Sports nutrition: Doing this much exercise every day meant we had big appetites. Unfortunately, for reasons of weight, we could not carry huge amounts of food. Lunch was an interesting affair, that usually involved peanuts, biltong, dried fruit and whatever else we could lay our hands on. Later on in the trip sugar also seemed to play a very prominent role in our diet!
Running out of food: Due to some logistics issues, we actually ran out of food on the day we needed to do a 50km paddle to Capanda dam. Here were are enjoying our only lunch item to fuel us for 10 hours of paddling.
Shopping at the diamond mines: On other days, we were actually able to top up our supplies from a very unlikely source. Many of the dodgy diamond mines along the Kwanza had small stores selling basic supplies. The most prized item on our shopping list? Soft drinks (especially if cold!)
Long days: For safety reasons we did not paddle at night. Our main concerns were running into hippos, rapids and barriers that fishermen had built across the river. Avoiding all of these obstacles required good visibility. For this reason, every kayaking day was a race against the clock, to get to our camping destination before the sun went down.
You shall not pass: One issue that we did not predict and could not spot from satellite photography was localised damming of the river for fishing. We had to carry the kayak around quite a few of these wooden structures, which were a serious hazard.
Woops we sank the Klepper: Unfortunately for us, our luck eventually ran out when navigating past fishing barriers. We were pushed into this one side-on by some rapids, and it sank the boat. We lost a load of gear including electronics and my hiking boots. Luckily, there were a load of fishermen nearby who helped us recover the Klepper.
Fixing the Klepper: The force of the water pushing the Klepper against the barrier snapped it like a toothpick. About a third of the constituent parts were seriously damaged, but thankfully the skin was not torn (this would have been unfixable). We had to pause in the mining town of Camacupa to deal with the problem. Here is Alfy explaining to a local carpenter exactly what needs to be repaired and how.
Bonding with the diamond miners: Another good thing about stopping in Camacupa was that we got to chat with the local miners who work on the river. They gave us loads of good advice about upcoming obstacles such as rapids and waterfalls. Amilton (pictured above right) even let us stay in his house for the night. This kind of generosity and hospitality featured throughout our trip.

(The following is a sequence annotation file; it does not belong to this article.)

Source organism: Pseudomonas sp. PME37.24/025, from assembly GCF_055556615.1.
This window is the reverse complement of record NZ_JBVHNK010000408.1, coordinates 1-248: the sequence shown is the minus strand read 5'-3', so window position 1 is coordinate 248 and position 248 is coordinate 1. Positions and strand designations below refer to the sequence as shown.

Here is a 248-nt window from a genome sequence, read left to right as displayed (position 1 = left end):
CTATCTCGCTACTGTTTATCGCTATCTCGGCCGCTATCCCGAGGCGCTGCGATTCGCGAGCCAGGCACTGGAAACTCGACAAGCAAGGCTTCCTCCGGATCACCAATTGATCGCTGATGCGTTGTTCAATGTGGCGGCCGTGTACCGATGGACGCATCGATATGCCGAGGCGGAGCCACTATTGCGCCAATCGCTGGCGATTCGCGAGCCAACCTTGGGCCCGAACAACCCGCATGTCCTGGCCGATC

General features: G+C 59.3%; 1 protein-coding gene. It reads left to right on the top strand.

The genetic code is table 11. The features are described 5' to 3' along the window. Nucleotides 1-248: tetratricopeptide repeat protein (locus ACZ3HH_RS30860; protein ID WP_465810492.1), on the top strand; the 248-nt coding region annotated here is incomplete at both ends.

Going lightweight: After the sinking, we reassessed how much kit we actually needed in the Klepper to complete the journey, and handed a load of gear over to The HALO Trust for safekeeping. One of the casualties was my DSLR camera which was just too bulky and heavy to justify carrying another 8ookm. Here I am using it to take photos in a military base that we camped in!
I hate walking: During the sinking my lovely, comfortable hiking boots floated off down the river, never to be seen again. Turns out that nobody in Angola seems to have feet bigger than size 10, which was a problem for me as I am size 11. This meant doing subsequent hiking sections in hastily purchased footwear that was too small for me. The results were very painful, and caused issues for the remainder of the expedition.
No, we don’t want to buy any diamonds: The further along the journey we went, the more surprised we were by the sheer scale of diamond mining along the Kwanza river. While suspicious at first, all the miners were really friendly and amazed to hear about our trip. Here is Alfy waving goodbye to some miners who had just sold us a few cans of Coke.
Mining is a disaster for the environment: While the miners themselves were great, what they were doing to the environment was not! Vast swathes of land next to the river were burned, bulldozed and polluted in the pursuit of diamonds.
Don’t get clotheslined: On the upper stretches of the river, it was small enough to divert to give direct acces to the riverbed where the diamonds are found. Lower down, miners would stretch a cable across the river and suck up sediment from the river bed using a barge with a generator and pump on it. This was another type of obstacle we had to be careful to avoid.